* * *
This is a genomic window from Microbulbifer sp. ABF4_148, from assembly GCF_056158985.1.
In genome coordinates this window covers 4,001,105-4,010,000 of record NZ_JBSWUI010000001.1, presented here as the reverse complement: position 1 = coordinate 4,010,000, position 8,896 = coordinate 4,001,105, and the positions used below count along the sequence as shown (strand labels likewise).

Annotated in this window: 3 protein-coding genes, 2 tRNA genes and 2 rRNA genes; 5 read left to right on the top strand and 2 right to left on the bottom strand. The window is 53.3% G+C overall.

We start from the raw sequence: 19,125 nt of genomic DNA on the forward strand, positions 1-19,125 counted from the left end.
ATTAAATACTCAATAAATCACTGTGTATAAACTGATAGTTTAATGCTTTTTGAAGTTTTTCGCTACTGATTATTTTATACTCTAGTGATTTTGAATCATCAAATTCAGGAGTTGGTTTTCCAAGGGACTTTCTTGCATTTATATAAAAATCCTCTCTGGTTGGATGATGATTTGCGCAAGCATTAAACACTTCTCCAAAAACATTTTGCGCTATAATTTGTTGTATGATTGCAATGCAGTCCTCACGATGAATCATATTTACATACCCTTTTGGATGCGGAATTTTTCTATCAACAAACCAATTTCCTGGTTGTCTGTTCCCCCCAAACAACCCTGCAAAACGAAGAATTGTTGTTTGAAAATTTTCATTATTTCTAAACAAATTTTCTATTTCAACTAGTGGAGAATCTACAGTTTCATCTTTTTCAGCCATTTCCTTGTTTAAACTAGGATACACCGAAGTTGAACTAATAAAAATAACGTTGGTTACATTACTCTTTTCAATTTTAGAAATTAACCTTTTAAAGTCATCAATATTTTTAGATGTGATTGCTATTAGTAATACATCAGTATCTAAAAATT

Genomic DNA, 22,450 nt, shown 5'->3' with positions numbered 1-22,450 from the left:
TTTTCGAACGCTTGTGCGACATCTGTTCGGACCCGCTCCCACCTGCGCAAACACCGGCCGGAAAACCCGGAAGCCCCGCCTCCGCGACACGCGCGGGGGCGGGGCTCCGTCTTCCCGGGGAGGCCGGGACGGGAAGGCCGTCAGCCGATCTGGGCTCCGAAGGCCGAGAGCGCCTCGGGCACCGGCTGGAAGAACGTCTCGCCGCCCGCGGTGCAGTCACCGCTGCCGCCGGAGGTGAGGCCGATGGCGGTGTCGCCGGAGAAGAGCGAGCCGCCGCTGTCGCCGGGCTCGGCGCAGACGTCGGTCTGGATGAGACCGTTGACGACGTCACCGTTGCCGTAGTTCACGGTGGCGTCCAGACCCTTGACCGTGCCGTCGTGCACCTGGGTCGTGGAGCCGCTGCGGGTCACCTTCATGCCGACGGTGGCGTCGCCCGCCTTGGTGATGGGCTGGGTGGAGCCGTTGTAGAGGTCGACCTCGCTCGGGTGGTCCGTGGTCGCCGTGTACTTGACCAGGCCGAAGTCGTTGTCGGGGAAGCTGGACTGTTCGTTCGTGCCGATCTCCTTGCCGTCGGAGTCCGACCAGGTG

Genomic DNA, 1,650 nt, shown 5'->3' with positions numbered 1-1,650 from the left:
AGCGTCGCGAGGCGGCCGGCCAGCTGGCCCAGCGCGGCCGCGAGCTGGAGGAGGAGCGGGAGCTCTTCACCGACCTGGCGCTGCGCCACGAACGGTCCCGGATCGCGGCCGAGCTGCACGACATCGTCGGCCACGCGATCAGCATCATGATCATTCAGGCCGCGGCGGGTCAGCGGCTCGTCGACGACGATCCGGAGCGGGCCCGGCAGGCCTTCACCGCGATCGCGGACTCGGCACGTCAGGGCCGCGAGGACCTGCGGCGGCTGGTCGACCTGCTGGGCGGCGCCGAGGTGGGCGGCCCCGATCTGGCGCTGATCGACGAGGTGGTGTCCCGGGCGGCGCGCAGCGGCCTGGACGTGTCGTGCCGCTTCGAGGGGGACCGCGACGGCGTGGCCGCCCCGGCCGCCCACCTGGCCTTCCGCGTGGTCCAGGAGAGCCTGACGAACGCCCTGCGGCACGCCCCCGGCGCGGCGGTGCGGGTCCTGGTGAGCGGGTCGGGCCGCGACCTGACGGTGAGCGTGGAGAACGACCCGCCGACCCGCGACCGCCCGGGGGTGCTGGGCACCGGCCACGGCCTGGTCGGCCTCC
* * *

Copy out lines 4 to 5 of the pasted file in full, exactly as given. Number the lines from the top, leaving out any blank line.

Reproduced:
We start from the raw sequence: 19,125 nt of genomic DNA on the forward strand, positions 1-19,125 counted from the left end.
ATTAAATACTCAATAAATCACTGTGTATAAACTGATAGTTTAATGCTTTTTGAAGTTTTTCGCTACTGATTATTTTATACTCTAGTGATTTTGAATCATCAAATTCAGGAGTTGGTTTTCCAAGGGACTTTCTTGCATTTATATAAAAATCCTCTCTGGTTGGATGATGATTTGCGCAAGCATTAAACACTTCTCCAAAAACATTTTGCGCTATAATTTGTTGTATGATTGCAATGCAGTCCTCACGATGAATCATATTTACATACCCTTTTGGATGCGGAATTTTTCTATCAACAAACCAATTTCCTGGTTGTCTGTTCCCCCCAAACAACCCTGCAAAACGAAGAATTGTTGTTTGAAAATTTTCATTATTTCTAAACAAATTTTCTATTTCAACTAGTGGAGAATCTACAGTTTCATCTTTTTCAGCCATTTCCTTGTTTAAACTAGGATACACCGAAGTTGAACTAATAAAAATAACGTTGGTTACATTACTCTTTTCAATTTTAGAAATTAACCTTTTAAAGTCATCAATATTTTTAGATGTGATTGCTATTAGTAATACATCAGTATCTAAAAATT